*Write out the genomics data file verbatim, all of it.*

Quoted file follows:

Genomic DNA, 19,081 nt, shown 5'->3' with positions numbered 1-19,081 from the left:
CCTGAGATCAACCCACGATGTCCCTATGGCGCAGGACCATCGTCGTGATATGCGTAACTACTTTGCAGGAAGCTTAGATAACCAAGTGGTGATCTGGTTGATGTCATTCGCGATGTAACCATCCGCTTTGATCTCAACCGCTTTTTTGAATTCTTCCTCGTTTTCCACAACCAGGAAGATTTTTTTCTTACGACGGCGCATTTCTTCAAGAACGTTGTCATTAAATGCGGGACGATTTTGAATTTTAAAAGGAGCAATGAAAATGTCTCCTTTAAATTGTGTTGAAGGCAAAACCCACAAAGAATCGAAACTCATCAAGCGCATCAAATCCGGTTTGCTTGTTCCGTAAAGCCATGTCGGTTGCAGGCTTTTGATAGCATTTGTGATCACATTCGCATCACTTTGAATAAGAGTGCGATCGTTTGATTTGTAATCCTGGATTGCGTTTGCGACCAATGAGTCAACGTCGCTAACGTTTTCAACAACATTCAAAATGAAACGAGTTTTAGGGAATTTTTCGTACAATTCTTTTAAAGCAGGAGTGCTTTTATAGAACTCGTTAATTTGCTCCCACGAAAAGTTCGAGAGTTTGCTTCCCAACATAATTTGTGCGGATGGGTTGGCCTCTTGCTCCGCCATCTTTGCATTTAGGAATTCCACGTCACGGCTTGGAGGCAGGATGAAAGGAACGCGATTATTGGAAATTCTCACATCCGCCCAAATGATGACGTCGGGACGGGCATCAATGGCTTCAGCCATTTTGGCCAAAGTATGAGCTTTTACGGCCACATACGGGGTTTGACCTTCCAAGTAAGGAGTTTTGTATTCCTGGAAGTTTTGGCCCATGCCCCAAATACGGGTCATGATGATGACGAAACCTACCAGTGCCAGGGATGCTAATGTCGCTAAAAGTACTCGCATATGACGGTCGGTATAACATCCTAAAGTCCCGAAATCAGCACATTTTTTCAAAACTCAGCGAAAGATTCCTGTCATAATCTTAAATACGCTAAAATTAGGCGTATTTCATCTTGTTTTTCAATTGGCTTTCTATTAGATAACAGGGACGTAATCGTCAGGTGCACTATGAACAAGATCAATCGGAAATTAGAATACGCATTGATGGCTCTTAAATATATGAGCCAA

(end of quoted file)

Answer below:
Genomic DNA, 19,081 nt, shown 5'->3' with positions numbered 1-19,081 from the left:
CCTGAGATCAACCCACGATGTCCCTATGGCGCAGGACCATCGTCGTGATATGCGTAACTACTTTGCAGGAAGCTTAGATAACCAAGTGGTGATCTGGTTGATGTCATTCGCGATGTAACCATCCGCTTTGATCTCAACCGCTTTTTTGAATTCTTCCTCGTTTTCCACAACCAGGAAGATTTTTTTCTTACGACGGCGCATTTCTTCAAGAACGTTGTCATTAAATGCGGGACGATTTTGAATTTTAAAAGGAGCAATGAAAATGTCTCCTTTAAATTGTGTTGAAGGCAAAACCCACAAAGAATCGAAACTCATCAAGCGCATCAAATCCGGTTTGCTTGTTCCGTAAAGCCATGTCGGTTGCAGGCTTTTGATAGCATTTGTGATCACATTCGCATCACTTTGAATAAGAGTGCGATCGTTTGATTTGTAATCCTGGATTGCGTTTGCGACCAATGAGTCAACGTCGCTAACGTTTTCAACAACATTCAAAATGAAACGAGTTTTAGGGAATTTTTCGTACAATTCTTTTAAAGCAGGAGTGCTTTTATAGAACTCGTTAATTTGCTCCCACGAAAAGTTCGAGAGTTTGCTTCCCAACATAATTTGTGCGGATGGGTTGGCCTCTTGCTCCGCCATCTTTGCATTTAGGAATTCCACGTCACGGCTTGGAGGCAGGATGAAAGGAACGCGATTATTGGAAATTCTCACATCCGCCCAAATGATGACGTCGGGACGGGCATCAATGGCTTCAGCCATTTTGGCCAAAGTATGAGCTTTTACGGCCACATACGGGGTTTGACCTTCCAAGTAAGGAGTTTTGTATTCCTGGAAGTTTTGGCCCATGCCCCAAATACGGGTCATGATGATGACGAAACCTACCAGTGCCAGGGATGCTAATGTCGCTAAAAGTACTCGCATATGACGGTCGGTATAACATCCTAAAGTCCCGAAATCAGCACATTTTTTCAAAACTCAGCGAAAGATTCCTGTCATAATCTTAAATACGCTAAAATTAGGCGTATTTCATCTTGTTTTTCAATTGGCTTTCTATTAGATAACAGGGACGTAATCGTCAGGTGCACTATGAACAAGATCAATCGGAAATTAGAATACGCATTGATGGCTCTTAAATATATGAGCCAA